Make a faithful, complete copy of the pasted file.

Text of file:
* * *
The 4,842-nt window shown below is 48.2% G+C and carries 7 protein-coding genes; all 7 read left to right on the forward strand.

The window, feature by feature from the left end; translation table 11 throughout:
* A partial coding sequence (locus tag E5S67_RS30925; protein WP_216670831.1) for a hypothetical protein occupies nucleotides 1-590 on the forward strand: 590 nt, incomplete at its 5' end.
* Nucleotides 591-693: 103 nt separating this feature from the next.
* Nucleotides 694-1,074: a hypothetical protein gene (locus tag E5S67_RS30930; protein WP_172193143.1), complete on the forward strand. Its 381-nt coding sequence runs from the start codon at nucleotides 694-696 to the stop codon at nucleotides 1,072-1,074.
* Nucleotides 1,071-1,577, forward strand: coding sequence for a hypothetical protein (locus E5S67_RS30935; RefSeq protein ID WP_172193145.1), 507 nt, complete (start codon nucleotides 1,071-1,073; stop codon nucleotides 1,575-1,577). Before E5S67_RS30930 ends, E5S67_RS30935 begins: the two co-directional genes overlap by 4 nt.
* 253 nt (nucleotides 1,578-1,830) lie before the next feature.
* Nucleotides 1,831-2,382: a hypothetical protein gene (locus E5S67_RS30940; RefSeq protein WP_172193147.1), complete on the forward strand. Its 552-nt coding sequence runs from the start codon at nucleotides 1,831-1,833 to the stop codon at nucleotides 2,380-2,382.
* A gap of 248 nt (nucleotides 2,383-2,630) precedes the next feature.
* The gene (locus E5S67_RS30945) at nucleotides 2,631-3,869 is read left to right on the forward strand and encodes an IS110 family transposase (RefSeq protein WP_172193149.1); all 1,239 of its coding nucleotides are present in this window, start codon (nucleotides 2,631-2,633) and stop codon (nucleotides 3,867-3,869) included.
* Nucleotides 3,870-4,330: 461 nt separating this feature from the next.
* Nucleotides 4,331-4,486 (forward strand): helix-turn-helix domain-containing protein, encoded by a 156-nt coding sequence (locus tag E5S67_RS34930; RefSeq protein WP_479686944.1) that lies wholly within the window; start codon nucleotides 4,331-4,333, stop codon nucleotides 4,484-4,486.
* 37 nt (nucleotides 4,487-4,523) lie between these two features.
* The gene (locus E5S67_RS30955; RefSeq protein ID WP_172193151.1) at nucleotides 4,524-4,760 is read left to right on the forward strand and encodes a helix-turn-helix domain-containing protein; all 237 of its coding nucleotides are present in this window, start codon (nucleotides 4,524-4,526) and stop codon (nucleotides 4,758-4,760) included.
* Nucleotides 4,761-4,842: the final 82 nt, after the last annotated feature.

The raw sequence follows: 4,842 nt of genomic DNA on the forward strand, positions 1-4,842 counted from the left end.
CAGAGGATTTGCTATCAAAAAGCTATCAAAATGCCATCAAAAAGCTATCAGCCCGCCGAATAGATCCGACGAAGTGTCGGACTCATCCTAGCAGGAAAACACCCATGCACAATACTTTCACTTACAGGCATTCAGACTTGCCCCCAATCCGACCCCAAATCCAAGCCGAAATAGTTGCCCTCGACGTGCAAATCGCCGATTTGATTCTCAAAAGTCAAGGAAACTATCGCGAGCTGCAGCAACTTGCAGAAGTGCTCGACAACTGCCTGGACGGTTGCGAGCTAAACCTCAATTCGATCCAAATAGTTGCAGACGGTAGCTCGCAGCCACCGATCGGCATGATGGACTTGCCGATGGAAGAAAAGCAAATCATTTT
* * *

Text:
The 4,842-nt window shown below is 48.2% G+C and carries 7 protein-coding genes; all 7 read left to right on the forward strand.

The window, feature by feature from the left end; translation table 11 throughout:
* A partial coding sequence (locus tag E5S67_RS30925; protein WP_216670831.1) for a hypothetical protein occupies nucleotides 1-590 on the forward strand: 590 nt, incomplete at its 5' end.
* Nucleotides 591-693: 103 nt separating this feature from the next.
* Nucleotides 694-1,074: a hypothetical protein gene (locus tag E5S67_RS30930; protein WP_172193143.1), complete on the forward strand. Its 381-nt coding sequence runs from the start codon at nucleotides 694-696 to the stop codon at nucleotides 1,072-1,074.
* Nucleotides 1,071-1,577, forward strand: coding sequence for a hypothetical protein (locus E5S67_RS30935; RefSeq protein ID WP_172193145.1), 507 nt, complete (start codon nucleotides 1,071-1,073; stop codon nucleotides 1,575-1,577). Before E5S67_RS30930 ends, E5S67_RS30935 begins: the two co-directional genes overlap by 4 nt.
* 253 nt (nucleotides 1,578-1,830) lie before the next feature.
* Nucleotides 1,831-2,382: a hypothetical protein gene (locus E5S67_RS30940; RefSeq protein WP_172193147.1), complete on the forward strand. Its 552-nt coding sequence runs from the start codon at nucleotides 1,831-1,833 to the stop codon at nucleotides 2,380-2,382.
* A gap of 248 nt (nucleotides 2,383-2,630) precedes the next feature.
* The gene (locus E5S67_RS30945) at nucleotides 2,631-3,869 is read left to right on the forward strand and encodes an IS110 family transposase (RefSeq protein WP_172193149.1); all 1,239 of its coding nucleotides are present in this window, start codon (nucleotides 2,631-2,633) and stop codon (nucleotides 3,867-3,869) included.
* Nucleotides 3,870-4,330: 461 nt separating this feature from the next.
* Nucleotides 4,331-4,486 (forward strand): helix-turn-helix domain-containing protein, encoded by a 156-nt coding sequence (locus tag E5S67_RS34930; RefSeq protein WP_479686944.1) that lies wholly within the window; start codon nucleotides 4,331-4,333, stop codon nucleotides 4,484-4,486.
* 37 nt (nucleotides 4,487-4,523) lie between these two features.
* The gene (locus E5S67_RS30955; RefSeq protein ID WP_172193151.1) at nucleotides 4,524-4,760 is read left to right on the forward strand and encodes a helix-turn-helix domain-containing protein; all 237 of its coding nucleotides are present in this window, start codon (nucleotides 4,524-4,526) and stop codon (nucleotides 4,758-4,760) included.
* Nucleotides 4,761-4,842: the final 82 nt, after the last annotated feature.

The raw sequence follows: 4,842 nt of genomic DNA on the forward strand, positions 1-4,842 counted from the left end.
CAGAGGATTTGCTATCAAAAAGCTATCAAAATGCCATCAAAAAGCTATCAGCCCGCCGAATAGATCCGACGAAGTGTCGGACTCATCCTAGCAGGAAAACACCCATGCACAATACTTTCACTTACAGGCATTCAGACTTGCCCCCAATCCGACCCCAAATCCAAGCCGAAATAGTTGCCCTCGACGTGCAAATCGCCGATTTGATTCTCAAAAGTCAAGGAAACTATCGCGAGCTGCAGCAACTTGCAGAAGTGCTCGACAACTGCCTGGACGGTTGCGAGCTAAACCTCAATTCGATCCAAATAGTTGCAGACGGTAGCTCGCAGCCACCGATCGGCATGATGGACTTGCCGATGGAAGAAAAGCAAATCATTTT